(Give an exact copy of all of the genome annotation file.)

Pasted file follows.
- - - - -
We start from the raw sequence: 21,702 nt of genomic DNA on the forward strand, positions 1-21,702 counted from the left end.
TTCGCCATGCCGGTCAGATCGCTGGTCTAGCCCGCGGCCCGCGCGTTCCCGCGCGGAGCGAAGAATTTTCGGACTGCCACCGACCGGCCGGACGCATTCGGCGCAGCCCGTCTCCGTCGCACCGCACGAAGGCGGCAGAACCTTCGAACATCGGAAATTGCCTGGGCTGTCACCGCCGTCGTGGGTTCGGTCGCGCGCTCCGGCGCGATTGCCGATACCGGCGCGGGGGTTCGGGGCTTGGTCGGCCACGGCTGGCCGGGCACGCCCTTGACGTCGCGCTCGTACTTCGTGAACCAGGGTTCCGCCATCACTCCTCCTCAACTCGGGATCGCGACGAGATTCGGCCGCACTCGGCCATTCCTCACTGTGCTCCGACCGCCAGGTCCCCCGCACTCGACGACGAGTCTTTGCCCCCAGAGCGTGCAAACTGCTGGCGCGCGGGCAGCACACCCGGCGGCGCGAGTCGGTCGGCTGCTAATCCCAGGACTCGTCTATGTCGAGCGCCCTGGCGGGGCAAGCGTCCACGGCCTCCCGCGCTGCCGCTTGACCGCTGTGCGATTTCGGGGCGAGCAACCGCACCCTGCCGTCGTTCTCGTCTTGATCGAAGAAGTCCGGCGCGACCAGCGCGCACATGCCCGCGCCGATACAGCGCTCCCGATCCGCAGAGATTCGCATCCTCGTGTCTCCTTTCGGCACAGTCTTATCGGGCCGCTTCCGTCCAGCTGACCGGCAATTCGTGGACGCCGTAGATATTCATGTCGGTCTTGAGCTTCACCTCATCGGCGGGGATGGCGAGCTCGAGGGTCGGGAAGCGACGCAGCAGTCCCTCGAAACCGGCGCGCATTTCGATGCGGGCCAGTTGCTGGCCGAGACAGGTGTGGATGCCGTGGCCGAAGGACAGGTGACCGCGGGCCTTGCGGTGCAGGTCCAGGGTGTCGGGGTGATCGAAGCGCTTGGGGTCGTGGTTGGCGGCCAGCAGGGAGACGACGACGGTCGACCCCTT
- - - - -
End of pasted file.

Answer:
We start from the raw sequence: 21,702 nt of genomic DNA on the forward strand, positions 1-21,702 counted from the left end.
TTCGCCATGCCGGTCAGATCGCTGGTCTAGCCCGCGGCCCGCGCGTTCCCGCGCGGAGCGAAGAATTTTCGGACTGCCACCGACCGGCCGGACGCATTCGGCGCAGCCCGTCTCCGTCGCACCGCACGAAGGCGGCAGAACCTTCGAACATCGGAAATTGCCTGGGCTGTCACCGCCGTCGTGGGTTCGGTCGCGCGCTCCGGCGCGATTGCCGATACCGGCGCGGGGGTTCGGGGCTTGGTCGGCCACGGCTGGCCGGGCACGCCCTTGACGTCGCGCTCGTACTTCGTGAACCAGGGTTCCGCCATCACTCCTCCTCAACTCGGGATCGCGACGAGATTCGGCCGCACTCGGCCATTCCTCACTGTGCTCCGACCGCCAGGTCCCCCGCACTCGACGACGAGTCTTTGCCCCCAGAGCGTGCAAACTGCTGGCGCGCGGGCAGCACACCCGGCGGCGCGAGTCGGTCGGCTGCTAATCCCAGGACTCGTCTATGTCGAGCGCCCTGGCGGGGCAAGCGTCCACGGCCTCCCGCGCTGCCGCTTGACCGCTGTGCGATTTCGGGGCGAGCAACCGCACCCTGCCGTCGTTCTCGTCTTGATCGAAGAAGTCCGGCGCGACCAGCGCGCACATGCCCGCGCCGATACAGCGCTCCCGATCCGCAGAGATTCGCATCCTCGTGTCTCCTTTCGGCACAGTCTTATCGGGCCGCTTCCGTCCAGCTGACCGGCAATTCGTGGACGCCGTAGATATTCATGTCGGTCTTGAGCTTCACCTCATCGGCGGGGATGGCGAGCTCGAGGGTCGGGAAGCGACGCAGCAGTCCCTCGAAACCGGCGCGCATTTCGATGCGGGCCAGTTGCTGGCCGAGACAGGTGTGGATGCCGTGGCCGAAGGACAGGTGACCGCGGGCCTTGCGGTGCAGGTCCAGGGTGTCGGGGTGATCGAAGCGCTTGGGGTCGTGGTTGGCGGCCAGCAGGGAGACGACGACGGTCGACCCCTT